Steven checks in with PathofExile.
Path of Exile is not the same game it used to be. When it first launched in 2013, it was a charmingly grim but janky throwback to
Diablo II that doubled down on character customisation using an obscenely complex progression system. In the years since then, however, that obscene complexity has spread to nearly every other system, creating a sprawling, daunting and deeply satisfying RPG that evolves at such a rapid pace it’s a challenge to keep up. Thanks to a rigorous schedule of four expansions a year, Path of Exile is a free-to-play game that never stays in one place for long.
Take Delve, Path of Exile’s last update, for example. Like all of Path of Exile’s Challenge Leagues, Delve requires players to start a new character from scratch. This would be enormously frustrating in any other online RPG, but Path of Exile’s Challenge Leagues make starting a new character a tantalising experience because of how dramatically each reworks the main campaign. While I’m still completing the same quests and killing the same bosses from the regular campaign, Delve adds an infinite dungeon that I gradually explore at the same time, along with new skills to play with and tweaks to everything else. Path of Exile’s character progression is so staggeringly diverse that starting over is just an opportunity to try something entirely new.
This infinite dungeon isn’t just a gimmick on the side, but could easily be the setting of an entirely separate RPG. Casual players might occasionally spelunk their way through it looking to plunder some new treasure, but more advanced dungeon delvers will spend thousands of hours pushing their character to its absolute limits trying to be the first to uncover what lies in Delve’s infinite depths.
That’s a very different experience to the previous Incursion expansion, in which players strategically created time paradoxes by travelling to an ancient temple in the past where their actions would shape its layout. Available rewards could then be found in the present. The expansion before that had players playing Pokémon but with a suitable grimdark twist: capturing different rare monsters to use like baking ingredients in a blood offering in order to modify or create different pieces of gear.
The biggest downside to these Challenge League expansions is that they are temporary. If you take a few months out of playing Path of Exile, you will miss out on the current league and all of its exciting new features and unique rewards. Fortunately, it’s common for Grinding Gear Games to take the best ideas from popular Challenge Leagues and find ways of incorporating them into the base game, like the Prophecy expansion which challenged players with finding and fulfilling specific prophecies in exchange for rare loot.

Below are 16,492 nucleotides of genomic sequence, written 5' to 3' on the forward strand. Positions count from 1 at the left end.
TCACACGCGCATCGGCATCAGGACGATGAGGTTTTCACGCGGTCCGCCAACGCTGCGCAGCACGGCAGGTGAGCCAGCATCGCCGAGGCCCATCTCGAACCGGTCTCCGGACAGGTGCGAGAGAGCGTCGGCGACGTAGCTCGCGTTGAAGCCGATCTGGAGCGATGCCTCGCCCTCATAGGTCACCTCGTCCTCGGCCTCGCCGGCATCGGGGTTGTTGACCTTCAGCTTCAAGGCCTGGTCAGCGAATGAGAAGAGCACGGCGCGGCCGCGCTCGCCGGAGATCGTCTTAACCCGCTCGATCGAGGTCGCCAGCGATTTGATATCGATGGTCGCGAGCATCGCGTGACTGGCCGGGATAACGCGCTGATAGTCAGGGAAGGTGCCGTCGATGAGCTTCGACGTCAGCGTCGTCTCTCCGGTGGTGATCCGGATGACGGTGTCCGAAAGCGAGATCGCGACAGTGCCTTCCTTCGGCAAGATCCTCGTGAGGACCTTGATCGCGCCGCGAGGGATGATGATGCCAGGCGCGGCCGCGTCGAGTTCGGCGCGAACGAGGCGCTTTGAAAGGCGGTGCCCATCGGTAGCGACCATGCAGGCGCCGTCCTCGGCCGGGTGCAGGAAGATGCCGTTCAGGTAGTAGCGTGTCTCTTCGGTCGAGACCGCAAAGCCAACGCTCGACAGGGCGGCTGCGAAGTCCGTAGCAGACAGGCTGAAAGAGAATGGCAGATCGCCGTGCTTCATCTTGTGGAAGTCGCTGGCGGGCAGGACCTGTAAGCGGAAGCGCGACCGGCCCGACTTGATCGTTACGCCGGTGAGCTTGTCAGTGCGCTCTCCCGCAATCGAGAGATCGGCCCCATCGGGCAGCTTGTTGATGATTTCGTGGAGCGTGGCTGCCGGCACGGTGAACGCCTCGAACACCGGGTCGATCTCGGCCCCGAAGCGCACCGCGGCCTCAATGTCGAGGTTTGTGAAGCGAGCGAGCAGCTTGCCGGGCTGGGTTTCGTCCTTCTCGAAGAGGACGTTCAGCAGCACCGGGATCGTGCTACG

But not everything in Path of Exile
is so fleeting. The Fall of Oriath
expansion was the biggest to date, introducing six brand-new story chapters that addressed many of the narrative threads that were left dangling from the original campaign. War for the Atlas also reworked the entire endgame by adding two nefarious powers that vie for control of Path of Exile’s multiverse. Along the way, Grinding Gear Games is continually adjusting and improving the game’s core systems. When Path of Exile first released, for example, network lag made combat painfully unpredictable, but that issue was solved years ago.
Reinventing the wheel
The end result is an action RPG that is always transforming – a ceaseless wheel of reinvention, innovation and iteration that never stops churning as players start new characters, level them up, gain powerful items and start the process over again to refine their process and (hopefully) earn even more powerful gear the next time around. That process is daunting for newcomers, but it also makes Path of Exile one online game where you will never see and do everything – let alone understand it. That’s a big difference over similar games like Diablo III, which hasn’t changed all that much since 2014’s Reaper of Souls expansion came out.
Unlike Diablo III, Path of Exile isn’t a game defined by one single update. Like all the best MMOs, it’s a world that grows as much as each new character I start, and it’s the single biggest reason to keep playing month after month. Even if you don’t fancy a specific expansion, there’s always a new one on the horizon filled with new features and clever subversions of its core DNA. Oh, and loot. There’s always more loot.
not everything in
Path ofExile is so fleeting